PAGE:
Long before Insta-baiting became a tactic for fashion designers, Rachel Antonoff was already staging creatively themed, experiential and truly delightful New York Fashion Week presentations — from a murder mystery at boutique hotel Lafayette House for fall 2010 to a prom for fall 2011, to a spooky Addams Family-inspired affair for spring 2012. She then took a couple years off from showing, producing equally entertaining short films instead, but since fall 2015, she's been back on the schedule and clearly has not come close to running out of ideas. On Thursday evening, she'll follow up last season's "Troop Beverly Hills"-esque Plaza Hotel aviary camp with a "big musical performance" involving a live band, choreography and professional dancers.
We caught up with Antonoff last Friday — at which point rehearsals hadn't started and she'd only just confirmed a venue (she's currently looking for set help if you're free). Read on to find out what Fashion Week is like for a designer who pulls off some of the most impressive shows with a tiny budget, while also, you know, designing clothes for them.
In your case, you're both designing a full collection and executing a show in a unique venue with lots of moving parts. How do you juggle those things?
The clothes happen first because the prep time for a collection is three to four months: it's designing prints, ordering fabrics, having the patterns done, sampling... it takes quite a while. Then we often have the idea for the show while we're designing our line because the collections are so heavily themed. We've had [this season's idea] for a long time because we've always wanted to do a musical theater performance, but in terms of the actual show prep, for some reason it always ends up happening really last-minute. We'd just confirmed our venue on Friday of last week, and then on Monday we found out it fell through, so we confirmed our new venue, like, yesterday.
This past week, what were the biggest tasks you had to get done?
Finding the venue was a big one. It's not like we're really showing at studios that might be easy to obtain; we really like for the venue to represent the idea, and feel special and different, so that can be a bitch to find. Casting is usually a really big thing in the two weeks before, but we're working with all dancers so it's kind of a different ball game. It's not easy but they're not running around to a million different [castings], so their availability is totally different, so that was actually easier than normal.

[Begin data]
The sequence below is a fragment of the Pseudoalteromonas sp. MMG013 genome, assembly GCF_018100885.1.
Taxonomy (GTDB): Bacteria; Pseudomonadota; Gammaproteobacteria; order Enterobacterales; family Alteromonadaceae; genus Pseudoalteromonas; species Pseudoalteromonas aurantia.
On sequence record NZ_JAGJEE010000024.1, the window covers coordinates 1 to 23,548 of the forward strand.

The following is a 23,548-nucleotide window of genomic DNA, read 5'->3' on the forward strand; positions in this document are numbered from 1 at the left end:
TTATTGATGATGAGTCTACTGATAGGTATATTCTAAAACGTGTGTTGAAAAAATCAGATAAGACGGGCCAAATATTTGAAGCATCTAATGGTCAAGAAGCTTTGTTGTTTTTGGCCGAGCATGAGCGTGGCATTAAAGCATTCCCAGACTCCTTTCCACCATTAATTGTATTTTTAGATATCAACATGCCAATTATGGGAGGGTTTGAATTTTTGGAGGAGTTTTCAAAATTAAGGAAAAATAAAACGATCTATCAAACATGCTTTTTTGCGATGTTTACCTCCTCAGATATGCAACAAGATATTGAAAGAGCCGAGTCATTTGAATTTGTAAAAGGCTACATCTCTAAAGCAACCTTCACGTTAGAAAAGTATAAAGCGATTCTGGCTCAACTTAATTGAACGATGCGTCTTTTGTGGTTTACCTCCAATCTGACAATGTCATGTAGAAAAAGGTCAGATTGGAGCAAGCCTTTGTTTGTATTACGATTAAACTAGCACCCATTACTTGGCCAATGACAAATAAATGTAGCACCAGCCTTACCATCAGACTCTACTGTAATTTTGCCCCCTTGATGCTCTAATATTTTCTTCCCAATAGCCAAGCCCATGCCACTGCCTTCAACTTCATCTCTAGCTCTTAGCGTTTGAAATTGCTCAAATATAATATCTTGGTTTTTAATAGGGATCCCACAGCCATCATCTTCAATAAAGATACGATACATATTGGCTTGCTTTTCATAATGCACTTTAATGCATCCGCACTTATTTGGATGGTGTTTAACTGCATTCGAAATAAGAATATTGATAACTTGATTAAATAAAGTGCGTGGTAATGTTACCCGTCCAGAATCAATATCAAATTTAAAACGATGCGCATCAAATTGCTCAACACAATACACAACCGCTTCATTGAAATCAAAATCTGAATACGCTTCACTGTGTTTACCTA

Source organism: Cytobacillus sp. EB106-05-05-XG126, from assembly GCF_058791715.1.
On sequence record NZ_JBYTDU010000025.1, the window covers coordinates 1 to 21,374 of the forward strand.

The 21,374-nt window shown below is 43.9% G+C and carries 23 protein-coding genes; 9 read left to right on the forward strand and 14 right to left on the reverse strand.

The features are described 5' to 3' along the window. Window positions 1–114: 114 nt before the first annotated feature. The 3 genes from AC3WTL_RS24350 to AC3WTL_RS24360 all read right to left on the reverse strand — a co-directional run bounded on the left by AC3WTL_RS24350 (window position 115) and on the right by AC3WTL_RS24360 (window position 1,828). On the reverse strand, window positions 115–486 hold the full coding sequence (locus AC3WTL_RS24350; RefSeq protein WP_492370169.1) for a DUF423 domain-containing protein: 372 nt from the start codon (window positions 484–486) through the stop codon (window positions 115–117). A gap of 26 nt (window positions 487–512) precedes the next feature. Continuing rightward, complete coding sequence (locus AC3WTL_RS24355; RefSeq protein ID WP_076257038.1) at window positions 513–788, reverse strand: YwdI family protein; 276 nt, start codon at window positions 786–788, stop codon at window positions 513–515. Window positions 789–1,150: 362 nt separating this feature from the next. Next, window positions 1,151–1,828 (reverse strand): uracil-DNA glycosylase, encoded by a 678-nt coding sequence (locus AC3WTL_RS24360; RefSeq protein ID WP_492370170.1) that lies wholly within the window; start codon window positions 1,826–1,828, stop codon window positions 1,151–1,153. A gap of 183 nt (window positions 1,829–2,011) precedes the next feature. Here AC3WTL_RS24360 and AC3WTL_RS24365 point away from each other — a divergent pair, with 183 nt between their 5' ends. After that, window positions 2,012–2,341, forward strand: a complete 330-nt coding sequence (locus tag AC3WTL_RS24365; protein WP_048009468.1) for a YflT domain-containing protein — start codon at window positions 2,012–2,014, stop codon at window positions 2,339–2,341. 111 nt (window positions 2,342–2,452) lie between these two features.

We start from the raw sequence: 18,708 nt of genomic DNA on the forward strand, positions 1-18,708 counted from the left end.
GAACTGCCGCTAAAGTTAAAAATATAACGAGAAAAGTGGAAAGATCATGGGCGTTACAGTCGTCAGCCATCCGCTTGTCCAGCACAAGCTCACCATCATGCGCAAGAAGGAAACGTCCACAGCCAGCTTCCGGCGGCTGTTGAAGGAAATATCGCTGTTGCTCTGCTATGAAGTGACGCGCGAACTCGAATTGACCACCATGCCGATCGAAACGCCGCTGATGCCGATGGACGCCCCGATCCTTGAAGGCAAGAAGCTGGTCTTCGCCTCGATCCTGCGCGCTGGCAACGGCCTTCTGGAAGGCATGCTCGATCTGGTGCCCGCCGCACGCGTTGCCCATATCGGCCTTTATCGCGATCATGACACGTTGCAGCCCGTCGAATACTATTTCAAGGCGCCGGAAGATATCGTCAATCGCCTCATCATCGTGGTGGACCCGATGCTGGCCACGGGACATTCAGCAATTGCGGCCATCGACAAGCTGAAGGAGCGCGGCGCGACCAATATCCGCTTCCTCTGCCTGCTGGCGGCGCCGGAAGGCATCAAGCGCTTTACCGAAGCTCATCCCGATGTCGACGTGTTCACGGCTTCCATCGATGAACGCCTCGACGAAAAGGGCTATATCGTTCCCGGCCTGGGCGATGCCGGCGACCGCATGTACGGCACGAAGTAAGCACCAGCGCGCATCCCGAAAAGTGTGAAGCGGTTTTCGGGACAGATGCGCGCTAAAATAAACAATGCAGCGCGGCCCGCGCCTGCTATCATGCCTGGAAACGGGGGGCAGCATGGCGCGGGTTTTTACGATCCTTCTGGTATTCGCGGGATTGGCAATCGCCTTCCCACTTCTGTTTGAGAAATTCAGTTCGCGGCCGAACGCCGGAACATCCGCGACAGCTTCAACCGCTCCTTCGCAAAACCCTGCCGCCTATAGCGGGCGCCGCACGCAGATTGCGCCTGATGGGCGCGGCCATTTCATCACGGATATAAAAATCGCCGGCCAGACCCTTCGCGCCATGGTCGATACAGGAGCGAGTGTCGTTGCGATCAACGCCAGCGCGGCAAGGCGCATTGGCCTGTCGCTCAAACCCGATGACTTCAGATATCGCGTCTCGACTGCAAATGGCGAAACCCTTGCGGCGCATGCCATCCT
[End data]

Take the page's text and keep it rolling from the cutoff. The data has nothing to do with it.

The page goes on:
What's left to do before Thursday?
I know we still need to cast one dancer, rehearsals start tomorrow, the entire set needs to be constructed and erected and then it needs to not snow next Thursday or Wednesday. We're doing a live band instead of a track... a lot of what you would assume takes months and months needs to happen between now and Thursday.
How do you find people — in this case musicians and dancers — that one couldn't just reach out to modeling agencies for?
One thing I find really fun about the way we do shows is every season I get a mini education in a subject or an area I know little about, so we started with who would be a great choreographer. I got some recommendations from friends and then we found this incredible guy Charlie Williams, and he knows a lot of dancers. He recommended our musical director. I don't in my normal life find myself researching... like I could tell you where you could get pink princess phones in bulk.
I think it's pretty easy to put these things together if you’re working with an unlimited budget, but we like to get creative and have as much donated as possible, so that's kind of a fun game in itself. Like, how do I get 1,700 square feet of blue carpet donated? And why would the company want to do that?
So... how do you do that?
One thing I found is sometimes if you just ask that's weirdly enough because people think, 'oh that'll never happen.' Also, who's calling and asking for that much blue carpet anyway? Sometimes people are great, they like the idea, they're down with it. Sometimes they need a little bit of a name on the program, name in the press release to grease the wheels, and sometimes they need a little bit of human begging, which I'm not above.
No shame in that. So why is it important for you to do more than a typical presentation in a studio space?
I do think that's also great; I don't want to poo poo that. I think for us, the collections are always designed around a story, and this really is our twice-a-year opportunity to say, 'here's the story, this is the story come to life,' so that's really important to us — and also really fun.
Do you worry about reviews or how people will receive the collection?
Not so much because I usually really back what we're showing and feel good about it, and proud of it. I don't really give too much of a shit about that. But one thing I feel a little nervous about this time is just that we're doing something new that we've never done before. Usually whether we're doing a presentation that's, like, the set of an outdoor aviary society or a prom, it's still charted territory for me. Doing a live performance is new, and it feels like higher stakes because I know less about what to expect. So naturally I've had the very on-the-nose anxiety dreams about, like, I don't remember my lines, that kind of thing.
What happens when the show is over?
There's always more of a strike than we anticipate. I think the mindset beforehand is very much, let's just get through the show, let's have it be a success. Then it's over and it's like, oh right, how do we dispose of 4,000 branches? Then there's usually dinner, but this [show] is at 8 p.m., so I would imagine, sleep.
What makes it all feel like a success?
I think literally having it go the way you imagined it going is what feels like a success.
This interview has been edited and condensed.